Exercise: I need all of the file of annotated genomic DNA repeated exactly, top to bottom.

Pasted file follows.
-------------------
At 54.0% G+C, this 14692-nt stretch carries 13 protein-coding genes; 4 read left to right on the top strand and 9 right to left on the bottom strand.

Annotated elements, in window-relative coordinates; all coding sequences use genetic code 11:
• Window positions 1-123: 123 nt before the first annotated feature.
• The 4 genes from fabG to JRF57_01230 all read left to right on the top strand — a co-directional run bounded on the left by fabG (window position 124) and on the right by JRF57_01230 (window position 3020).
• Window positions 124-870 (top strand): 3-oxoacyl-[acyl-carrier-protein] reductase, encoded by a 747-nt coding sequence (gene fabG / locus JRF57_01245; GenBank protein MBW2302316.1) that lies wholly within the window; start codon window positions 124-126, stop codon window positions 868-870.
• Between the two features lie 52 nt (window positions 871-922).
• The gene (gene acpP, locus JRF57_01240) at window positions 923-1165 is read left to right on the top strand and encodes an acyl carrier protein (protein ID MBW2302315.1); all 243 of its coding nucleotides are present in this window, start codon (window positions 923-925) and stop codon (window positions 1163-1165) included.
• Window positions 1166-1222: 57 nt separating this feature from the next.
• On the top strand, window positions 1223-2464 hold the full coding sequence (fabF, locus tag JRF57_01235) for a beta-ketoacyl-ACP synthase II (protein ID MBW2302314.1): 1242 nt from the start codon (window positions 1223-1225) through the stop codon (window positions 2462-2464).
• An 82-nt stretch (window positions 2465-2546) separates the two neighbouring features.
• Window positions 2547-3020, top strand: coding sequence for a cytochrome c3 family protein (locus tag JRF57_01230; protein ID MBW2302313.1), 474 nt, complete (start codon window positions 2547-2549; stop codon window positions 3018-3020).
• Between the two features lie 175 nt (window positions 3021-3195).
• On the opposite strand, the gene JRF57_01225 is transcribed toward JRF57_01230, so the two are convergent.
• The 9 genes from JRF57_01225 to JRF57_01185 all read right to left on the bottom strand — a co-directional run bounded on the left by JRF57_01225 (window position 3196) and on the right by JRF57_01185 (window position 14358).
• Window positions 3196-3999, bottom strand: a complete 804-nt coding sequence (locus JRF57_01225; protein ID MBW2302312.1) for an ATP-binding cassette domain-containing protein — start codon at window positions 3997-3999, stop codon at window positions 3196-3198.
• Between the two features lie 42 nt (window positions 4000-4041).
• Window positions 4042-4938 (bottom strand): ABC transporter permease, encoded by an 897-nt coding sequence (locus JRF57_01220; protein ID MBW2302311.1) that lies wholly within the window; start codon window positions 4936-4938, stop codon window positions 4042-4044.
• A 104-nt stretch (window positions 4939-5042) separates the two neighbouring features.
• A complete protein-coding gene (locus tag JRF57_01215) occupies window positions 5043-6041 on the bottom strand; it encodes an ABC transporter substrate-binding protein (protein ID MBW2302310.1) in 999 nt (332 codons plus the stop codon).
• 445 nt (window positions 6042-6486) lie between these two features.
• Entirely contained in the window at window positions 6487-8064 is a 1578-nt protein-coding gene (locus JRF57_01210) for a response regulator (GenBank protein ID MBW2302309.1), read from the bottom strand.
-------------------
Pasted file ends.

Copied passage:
At 54.0% G+C, this 14692-nt stretch carries 13 protein-coding genes; 4 read left to right on the top strand and 9 right to left on the bottom strand.

Annotated elements, in window-relative coordinates; all coding sequences use genetic code 11:
• Window positions 1-123: 123 nt before the first annotated feature.
• The 4 genes from fabG to JRF57_01230 all read left to right on the top strand — a co-directional run bounded on the left by fabG (window position 124) and on the right by JRF57_01230 (window position 3020).
• Window positions 124-870 (top strand): 3-oxoacyl-[acyl-carrier-protein] reductase, encoded by a 747-nt coding sequence (gene fabG / locus JRF57_01245; GenBank protein MBW2302316.1) that lies wholly within the window; start codon window positions 124-126, stop codon window positions 868-870.
• Between the two features lie 52 nt (window positions 871-922).
• The gene (gene acpP, locus JRF57_01240) at window positions 923-1165 is read left to right on the top strand and encodes an acyl carrier protein (protein ID MBW2302315.1); all 243 of its coding nucleotides are present in this window, start codon (window positions 923-925) and stop codon (window positions 1163-1165) included.
• Window positions 1166-1222: 57 nt separating this feature from the next.
• On the top strand, window positions 1223-2464 hold the full coding sequence (fabF, locus tag JRF57_01235) for a beta-ketoacyl-ACP synthase II (protein ID MBW2302314.1): 1242 nt from the start codon (window positions 1223-1225) through the stop codon (window positions 2462-2464).
• An 82-nt stretch (window positions 2465-2546) separates the two neighbouring features.
• Window positions 2547-3020, top strand: coding sequence for a cytochrome c3 family protein (locus tag JRF57_01230; protein ID MBW2302313.1), 474 nt, complete (start codon window positions 2547-2549; stop codon window positions 3018-3020).
• Between the two features lie 175 nt (window positions 3021-3195).
• On the opposite strand, the gene JRF57_01225 is transcribed toward JRF57_01230, so the two are convergent.
• The 9 genes from JRF57_01225 to JRF57_01185 all read right to left on the bottom strand — a co-directional run bounded on the left by JRF57_01225 (window position 3196) and on the right by JRF57_01185 (window position 14358).
• Window positions 3196-3999, bottom strand: a complete 804-nt coding sequence (locus JRF57_01225; protein ID MBW2302312.1) for an ATP-binding cassette domain-containing protein — start codon at window positions 3997-3999, stop codon at window positions 3196-3198.
• Between the two features lie 42 nt (window positions 4000-4041).
• Window positions 4042-4938 (bottom strand): ABC transporter permease, encoded by an 897-nt coding sequence (locus JRF57_01220; protein ID MBW2302311.1) that lies wholly within the window; start codon window positions 4936-4938, stop codon window positions 4042-4044.
• A 104-nt stretch (window positions 4939-5042) separates the two neighbouring features.
• A complete protein-coding gene (locus tag JRF57_01215) occupies window positions 5043-6041 on the bottom strand; it encodes an ABC transporter substrate-binding protein (protein ID MBW2302310.1) in 999 nt (332 codons plus the stop codon).
• 445 nt (window positions 6042-6486) lie between these two features.
• Entirely contained in the window at window positions 6487-8064 is a 1578-nt protein-coding gene (locus JRF57_01210) for a response regulator (GenBank protein ID MBW2302309.1), read from the bottom strand.